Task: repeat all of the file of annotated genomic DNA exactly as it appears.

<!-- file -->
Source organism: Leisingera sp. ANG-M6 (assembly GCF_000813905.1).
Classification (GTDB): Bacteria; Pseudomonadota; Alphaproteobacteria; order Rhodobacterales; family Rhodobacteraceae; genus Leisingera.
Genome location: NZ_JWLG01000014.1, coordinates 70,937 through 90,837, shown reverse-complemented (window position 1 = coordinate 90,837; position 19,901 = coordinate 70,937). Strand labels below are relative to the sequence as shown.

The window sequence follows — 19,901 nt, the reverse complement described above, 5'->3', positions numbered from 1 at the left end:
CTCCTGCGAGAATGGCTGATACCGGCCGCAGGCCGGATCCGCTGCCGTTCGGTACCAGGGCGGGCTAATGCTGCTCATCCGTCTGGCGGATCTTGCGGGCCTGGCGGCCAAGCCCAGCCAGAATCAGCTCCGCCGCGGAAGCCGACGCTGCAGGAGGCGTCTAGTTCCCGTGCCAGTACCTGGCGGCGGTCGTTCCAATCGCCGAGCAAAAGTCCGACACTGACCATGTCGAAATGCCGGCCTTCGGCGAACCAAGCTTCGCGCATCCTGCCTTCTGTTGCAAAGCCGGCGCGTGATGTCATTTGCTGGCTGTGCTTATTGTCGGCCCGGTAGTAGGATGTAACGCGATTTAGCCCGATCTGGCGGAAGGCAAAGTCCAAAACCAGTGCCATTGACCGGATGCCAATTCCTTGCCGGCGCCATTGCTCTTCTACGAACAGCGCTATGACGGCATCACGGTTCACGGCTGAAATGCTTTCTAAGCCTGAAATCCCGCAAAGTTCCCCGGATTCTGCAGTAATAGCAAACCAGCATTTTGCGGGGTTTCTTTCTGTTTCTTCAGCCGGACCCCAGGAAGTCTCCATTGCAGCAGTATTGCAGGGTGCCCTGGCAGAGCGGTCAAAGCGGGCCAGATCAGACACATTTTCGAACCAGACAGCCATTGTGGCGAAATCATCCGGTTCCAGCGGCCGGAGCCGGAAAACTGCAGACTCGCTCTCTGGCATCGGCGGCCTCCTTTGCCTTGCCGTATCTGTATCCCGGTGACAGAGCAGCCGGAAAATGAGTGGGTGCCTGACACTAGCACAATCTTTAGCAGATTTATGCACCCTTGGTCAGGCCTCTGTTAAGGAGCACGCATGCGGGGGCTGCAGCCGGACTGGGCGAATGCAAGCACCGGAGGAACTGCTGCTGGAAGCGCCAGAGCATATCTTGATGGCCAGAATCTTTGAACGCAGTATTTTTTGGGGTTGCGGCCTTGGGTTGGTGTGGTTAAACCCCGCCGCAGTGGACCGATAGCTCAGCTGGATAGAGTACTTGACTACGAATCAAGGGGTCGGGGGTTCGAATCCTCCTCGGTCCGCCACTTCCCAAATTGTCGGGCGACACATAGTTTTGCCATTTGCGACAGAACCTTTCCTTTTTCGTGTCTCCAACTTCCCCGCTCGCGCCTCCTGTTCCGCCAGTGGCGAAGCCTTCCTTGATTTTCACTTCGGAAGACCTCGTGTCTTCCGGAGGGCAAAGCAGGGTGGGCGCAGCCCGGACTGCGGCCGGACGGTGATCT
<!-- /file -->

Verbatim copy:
Source organism: Leisingera sp. ANG-M6 (assembly GCF_000813905.1).
Classification (GTDB): Bacteria; Pseudomonadota; Alphaproteobacteria; order Rhodobacterales; family Rhodobacteraceae; genus Leisingera.
Genome location: NZ_JWLG01000014.1, coordinates 70,937 through 90,837, shown reverse-complemented (window position 1 = coordinate 90,837; position 19,901 = coordinate 70,937). Strand labels below are relative to the sequence as shown.

The window sequence follows — 19,901 nt, the reverse complement described above, 5'->3', positions numbered from 1 at the left end:
CTCCTGCGAGAATGGCTGATACCGGCCGCAGGCCGGATCCGCTGCCGTTCGGTACCAGGGCGGGCTAATGCTGCTCATCCGTCTGGCGGATCTTGCGGGCCTGGCGGCCAAGCCCAGCCAGAATCAGCTCCGCCGCGGAAGCCGACGCTGCAGGAGGCGTCTAGTTCCCGTGCCAGTACCTGGCGGCGGTCGTTCCAATCGCCGAGCAAAAGTCCGACACTGACCATGTCGAAATGCCGGCCTTCGGCGAACCAAGCTTCGCGCATCCTGCCTTCTGTTGCAAAGCCGGCGCGTGATGTCATTTGCTGGCTGTGCTTATTGTCGGCCCGGTAGTAGGATGTAACGCGATTTAGCCCGATCTGGCGGAAGGCAAAGTCCAAAACCAGTGCCATTGACCGGATGCCAATTCCTTGCCGGCGCCATTGCTCTTCTACGAACAGCGCTATGACGGCATCACGGTTCACGGCTGAAATGCTTTCTAAGCCTGAAATCCCGCAAAGTTCCCCGGATTCTGCAGTAATAGCAAACCAGCATTTTGCGGGGTTTCTTTCTGTTTCTTCAGCCGGACCCCAGGAAGTCTCCATTGCAGCAGTATTGCAGGGTGCCCTGGCAGAGCGGTCAAAGCGGGCCAGATCAGACACATTTTCGAACCAGACAGCCATTGTGGCGAAATCATCCGGTTCCAGCGGCCGGAGCCGGAAAACTGCAGACTCGCTCTCTGGCATCGGCGGCCTCCTTTGCCTTGCCGTATCTGTATCCCGGTGACAGAGCAGCCGGAAAATGAGTGGGTGCCTGACACTAGCACAATCTTTAGCAGATTTATGCACCCTTGGTCAGGCCTCTGTTAAGGAGCACGCATGCGGGGGCTGCAGCCGGACTGGGCGAATGCAAGCACCGGAGGAACTGCTGCTGGAAGCGCCAGAGCATATCTTGATGGCCAGAATCTTTGAACGCAGTATTTTTTGGGGTTGCGGCCTTGGGTTGGTGTGGTTAAACCCCGCCGCAGTGGACCGATAGCTCAGCTGGATAGAGTACTTGACTACGAATCAAGGGGTCGGGGGTTCGAATCCTCCTCGGTCCGCCACTTCCCAAATTGTCGGGCGACACATAGTTTTGCCATTTGCGACAGAACCTTTCCTTTTTCGTGTCTCCAACTTCCCCGCTCGCGCCTCCTGTTCCGCCAGTGGCGAAGCCTTCCTTGATTTTCACTTCGGAAGACCTCGTGTCTTCCGGAGGGCAAAGCAGGGTGGGCGCAGCCCGGACTGCGGCCGGACGGTGATCT